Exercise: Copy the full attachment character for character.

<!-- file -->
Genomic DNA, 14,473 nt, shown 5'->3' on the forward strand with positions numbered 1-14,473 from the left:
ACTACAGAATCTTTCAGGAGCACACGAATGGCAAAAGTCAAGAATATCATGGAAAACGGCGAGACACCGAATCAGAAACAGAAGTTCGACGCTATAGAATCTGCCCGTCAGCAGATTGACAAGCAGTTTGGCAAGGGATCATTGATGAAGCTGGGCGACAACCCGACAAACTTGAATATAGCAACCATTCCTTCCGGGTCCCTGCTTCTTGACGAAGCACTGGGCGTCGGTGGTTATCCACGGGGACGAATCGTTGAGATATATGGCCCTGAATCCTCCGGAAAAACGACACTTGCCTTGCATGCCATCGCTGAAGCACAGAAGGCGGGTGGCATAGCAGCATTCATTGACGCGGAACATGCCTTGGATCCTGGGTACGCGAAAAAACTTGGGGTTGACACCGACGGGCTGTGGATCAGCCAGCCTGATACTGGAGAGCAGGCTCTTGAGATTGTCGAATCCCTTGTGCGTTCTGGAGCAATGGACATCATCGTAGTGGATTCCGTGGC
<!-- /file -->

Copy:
Genomic DNA, 14,473 nt, shown 5'->3' on the forward strand with positions numbered 1-14,473 from the left:
ACTACAGAATCTTTCAGGAGCACACGAATGGCAAAAGTCAAGAATATCATGGAAAACGGCGAGACACCGAATCAGAAACAGAAGTTCGACGCTATAGAATCTGCCCGTCAGCAGATTGACAAGCAGTTTGGCAAGGGATCATTGATGAAGCTGGGCGACAACCCGACAAACTTGAATATAGCAACCATTCCTTCCGGGTCCCTGCTTCTTGACGAAGCACTGGGCGTCGGTGGTTATCCACGGGGACGAATCGTTGAGATATATGGCCCTGAATCCTCCGGAAAAACGACACTTGCCTTGCATGCCATCGCTGAAGCACAGAAGGCGGGTGGCATAGCAGCATTCATTGACGCGGAACATGCCTTGGATCCTGGGTACGCGAAAAAACTTGGGGTTGACACCGACGGGCTGTGGATCAGCCAGCCTGATACTGGAGAGCAGGCTCTTGAGATTGTCGAATCCCTTGTGCGTTCTGGAGCAATGGACATCATCGTAGTGGATTCCGTGGC